BERLIN TOWNSHIP, Mich. (WOOD) - There has been more than one deadly crash at the rural Ionia intersection of Jordan Lake and Portland roads. The latest crash claimed the life of a 16-year-old male early Sunday morning.
Now, people in the Berlin Township neighborhood want to see something done about it.
An engineer from the Ionia County Road Commission told 24 Hour News 8 that the road commission has known about this problem intersection for years and has taken steps in the last 12 years to try make it more safe.
But after Sunday's crash, it's back to the drawing board.
The problem is the stop sign on Portland Road. It's in the middle of nowhere, and before drivers get to it, the rural drive is long and flat for miles.
"A lot of people that aren't familiar with it just get asleep at the wheel and go right through it," said resident Dan Barbour. "It's a bad deal."
Barbour has lived in the area for more than 50 years. When he heard the sirens Sunday morning, he knew it wasn't good.
"And then Aero Med came through, and when they came in I knew it was a serious thing, so I knew it was pretty bad," said Barbour.
According to the Michigan State Police, a car failed to stop at the sign and hit a truck with five people inside, including a 16-year-old male who was ejected and killed.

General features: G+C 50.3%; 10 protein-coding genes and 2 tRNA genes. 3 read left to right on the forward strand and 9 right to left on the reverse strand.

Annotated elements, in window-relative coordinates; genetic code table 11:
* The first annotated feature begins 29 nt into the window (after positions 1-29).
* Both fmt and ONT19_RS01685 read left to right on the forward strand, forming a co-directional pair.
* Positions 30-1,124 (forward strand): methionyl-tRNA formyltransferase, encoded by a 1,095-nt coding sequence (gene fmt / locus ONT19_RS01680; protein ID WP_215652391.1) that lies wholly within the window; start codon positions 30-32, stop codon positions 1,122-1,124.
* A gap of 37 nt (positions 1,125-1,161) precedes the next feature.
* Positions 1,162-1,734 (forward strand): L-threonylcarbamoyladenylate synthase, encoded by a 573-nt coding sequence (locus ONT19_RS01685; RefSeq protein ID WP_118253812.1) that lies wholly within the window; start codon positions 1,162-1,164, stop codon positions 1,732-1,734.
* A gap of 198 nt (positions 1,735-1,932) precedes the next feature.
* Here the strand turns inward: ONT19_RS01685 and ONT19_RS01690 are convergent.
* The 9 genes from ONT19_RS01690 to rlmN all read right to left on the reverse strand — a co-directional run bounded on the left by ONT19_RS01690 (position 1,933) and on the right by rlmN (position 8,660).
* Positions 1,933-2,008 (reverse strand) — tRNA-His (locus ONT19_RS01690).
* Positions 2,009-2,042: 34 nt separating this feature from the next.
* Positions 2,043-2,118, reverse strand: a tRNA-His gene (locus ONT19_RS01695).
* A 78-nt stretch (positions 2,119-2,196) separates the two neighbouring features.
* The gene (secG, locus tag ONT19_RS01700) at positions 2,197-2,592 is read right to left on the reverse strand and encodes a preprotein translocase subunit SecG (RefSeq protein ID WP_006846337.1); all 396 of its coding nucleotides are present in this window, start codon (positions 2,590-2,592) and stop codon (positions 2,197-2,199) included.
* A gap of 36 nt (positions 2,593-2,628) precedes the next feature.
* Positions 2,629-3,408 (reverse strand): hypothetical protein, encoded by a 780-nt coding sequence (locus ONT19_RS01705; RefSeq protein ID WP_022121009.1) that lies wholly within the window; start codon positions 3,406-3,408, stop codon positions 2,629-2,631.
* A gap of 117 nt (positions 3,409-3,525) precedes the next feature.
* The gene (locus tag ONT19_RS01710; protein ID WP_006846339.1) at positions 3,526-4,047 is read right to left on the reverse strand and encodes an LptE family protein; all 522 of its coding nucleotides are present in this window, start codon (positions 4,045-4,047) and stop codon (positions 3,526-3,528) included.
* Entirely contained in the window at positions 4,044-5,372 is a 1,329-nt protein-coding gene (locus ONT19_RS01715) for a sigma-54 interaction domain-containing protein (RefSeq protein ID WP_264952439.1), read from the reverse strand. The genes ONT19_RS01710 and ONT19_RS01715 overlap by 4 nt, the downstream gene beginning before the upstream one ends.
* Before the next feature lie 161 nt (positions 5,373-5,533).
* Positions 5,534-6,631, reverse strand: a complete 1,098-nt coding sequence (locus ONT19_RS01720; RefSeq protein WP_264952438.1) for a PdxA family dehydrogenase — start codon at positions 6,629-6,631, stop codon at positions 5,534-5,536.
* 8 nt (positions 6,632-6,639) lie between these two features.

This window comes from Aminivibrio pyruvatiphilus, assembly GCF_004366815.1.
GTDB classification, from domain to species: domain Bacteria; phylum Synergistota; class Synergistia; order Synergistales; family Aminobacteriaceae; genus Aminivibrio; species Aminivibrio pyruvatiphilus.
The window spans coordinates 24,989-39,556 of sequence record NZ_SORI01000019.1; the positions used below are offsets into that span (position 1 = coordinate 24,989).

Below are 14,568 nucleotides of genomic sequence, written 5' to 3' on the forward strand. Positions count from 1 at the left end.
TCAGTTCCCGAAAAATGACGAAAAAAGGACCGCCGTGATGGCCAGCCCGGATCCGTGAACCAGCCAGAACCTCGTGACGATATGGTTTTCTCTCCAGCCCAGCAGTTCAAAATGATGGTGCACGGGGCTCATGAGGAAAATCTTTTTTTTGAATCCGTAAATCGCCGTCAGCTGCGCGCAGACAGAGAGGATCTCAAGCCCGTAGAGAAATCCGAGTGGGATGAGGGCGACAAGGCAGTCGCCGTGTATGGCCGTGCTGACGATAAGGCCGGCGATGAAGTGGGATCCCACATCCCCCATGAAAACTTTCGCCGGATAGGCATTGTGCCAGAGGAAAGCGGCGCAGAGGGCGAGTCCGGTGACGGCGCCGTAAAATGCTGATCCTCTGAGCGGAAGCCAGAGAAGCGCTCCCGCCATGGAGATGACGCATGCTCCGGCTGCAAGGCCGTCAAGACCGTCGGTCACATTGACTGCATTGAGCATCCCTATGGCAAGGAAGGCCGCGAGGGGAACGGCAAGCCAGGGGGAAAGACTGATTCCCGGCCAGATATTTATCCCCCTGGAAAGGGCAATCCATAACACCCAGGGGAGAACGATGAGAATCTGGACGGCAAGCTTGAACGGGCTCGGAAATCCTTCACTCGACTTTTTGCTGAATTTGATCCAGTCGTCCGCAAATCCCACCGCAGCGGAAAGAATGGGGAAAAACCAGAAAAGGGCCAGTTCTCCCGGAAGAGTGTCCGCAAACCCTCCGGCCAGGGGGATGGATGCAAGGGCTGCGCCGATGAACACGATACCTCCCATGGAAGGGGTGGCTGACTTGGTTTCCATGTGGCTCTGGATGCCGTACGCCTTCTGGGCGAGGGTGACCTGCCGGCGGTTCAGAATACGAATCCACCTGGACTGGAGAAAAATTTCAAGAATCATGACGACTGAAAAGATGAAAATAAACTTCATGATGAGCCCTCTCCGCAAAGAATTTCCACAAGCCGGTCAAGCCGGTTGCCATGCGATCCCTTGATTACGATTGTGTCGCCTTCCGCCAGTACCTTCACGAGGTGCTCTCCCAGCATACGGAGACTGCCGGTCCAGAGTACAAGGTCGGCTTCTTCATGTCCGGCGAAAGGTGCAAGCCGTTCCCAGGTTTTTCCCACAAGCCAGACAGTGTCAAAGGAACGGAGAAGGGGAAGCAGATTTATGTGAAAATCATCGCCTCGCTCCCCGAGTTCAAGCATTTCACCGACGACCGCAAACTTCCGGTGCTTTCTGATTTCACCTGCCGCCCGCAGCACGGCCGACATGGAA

Three more people were injured and pinned in the truck after it rolled. They are expected to recover.
Engineers with the Ionia County Road Commission have known about the problem intersection for years.
There have been four deadly crashes there in the past 10 years: one in 2002, one 2008, one in 2010, and the Sunday wreck.
The county had previously installed two sets of rumble strips just before the stop sign.
"This was going to be an experiment in order to try and enhance the awareness that the motorist is coming up upon a stop situation," explained Wayne Schoonover, an engineer with the road commission.
Some say that experiment worked pretty well.
"When they first put the rumble strips in, I thought it was a good thing to do because it got your attention before you got to the corner," said Barbour.
But after years of study, the safety data just didn't measure up to the cost of maintenance. And there was another issue with the strips.
"People will actually drive into the opposing lane to drive around them," said Schoonover.
That created a bigger safety problem, so the strips were scrapped and left to wear down.
So now it's back to the drawing board, but the county isn't giving up. Shoonover said the road commission is looking for solutions to "provide for safer routes for our traveling public."
The road commission is applying for more safety funding from the state and says the intersection of Portland and Jordan Lake will be a top priority.
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